Dream big here... get a mix of those dream aspirational retailers and some smaller, more realistic boutiques down on your list.
2. Spot strategies that fit your market
There are so many different types of sales strategies for your product business growth - you can focus on specialty retail stores and by-pass the major retailers completely, or you can be online only or rapidly scale using international distributors. The options for your product-based business are endless.
However, it’s vital you find a sales strategy that is the perfect match for the business model you have and the business you REALLY want to build.
With a sales plan, it forces you to get clear on this. As you create your sales plan, you have to identify target accounts to pursue and this will help shape exactly what needs to be done and when.
For example you may find that you start working your way through your sales plan "ideal targets" list and spot a trend in the number of German retailers who are saying yes to seeing product samples and stocking your product!
If so, then we can use this information to hone our sales strategy. You'll go find out more about whats happening in that specific market, why its working so well and how you can expand your presence even further.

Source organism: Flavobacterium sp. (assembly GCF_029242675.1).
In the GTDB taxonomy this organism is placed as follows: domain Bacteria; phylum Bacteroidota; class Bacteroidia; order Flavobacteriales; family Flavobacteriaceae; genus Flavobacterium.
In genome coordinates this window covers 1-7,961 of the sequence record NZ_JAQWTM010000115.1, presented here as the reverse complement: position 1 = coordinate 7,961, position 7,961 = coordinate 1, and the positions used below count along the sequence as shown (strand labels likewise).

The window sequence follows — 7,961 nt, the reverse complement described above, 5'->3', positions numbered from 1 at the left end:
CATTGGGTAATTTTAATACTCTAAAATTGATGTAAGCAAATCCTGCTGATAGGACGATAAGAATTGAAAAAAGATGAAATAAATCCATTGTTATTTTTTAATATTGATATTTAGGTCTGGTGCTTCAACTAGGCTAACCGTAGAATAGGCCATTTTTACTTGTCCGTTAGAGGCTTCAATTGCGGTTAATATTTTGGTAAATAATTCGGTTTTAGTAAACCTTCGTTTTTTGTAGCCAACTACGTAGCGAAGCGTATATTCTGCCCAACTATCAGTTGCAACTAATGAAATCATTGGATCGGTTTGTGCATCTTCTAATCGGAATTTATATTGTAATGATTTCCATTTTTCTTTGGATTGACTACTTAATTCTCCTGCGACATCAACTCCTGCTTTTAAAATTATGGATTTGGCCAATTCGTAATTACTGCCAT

3. Driving sales activity volumes = success
Once you’ve identified the overall strategy you are aiming for e.g. "target boutique retailers in UK", it’s time to focus on tactics and pure volumes of activity.
This is all about HOW you’re going to reach your market effectively and recording your daily efforts against this sales account plan.
- Which retailers / accounts will you contact this week?
- How many calls / appointments will you make ?
- How exactly will you introduce your brand and product range?
- Which sales messages are working on the intro? and which aren't?
- Have you sent a trade catalogue? Pricing / Line sheet?
- Which accounts will you follow up with this week (e.g. contacts from last week)?
- Who will you send samples to this week?
- What is their likely first trial order size ?
- When does it need to be shipped?
We must relentlessly DO THE WORK. There is no way around it, we have to move our feet! Show up, make the calls, send the product catalogues and follow up and ask for feedback. It takes time and effort to build these important relationships. Start now.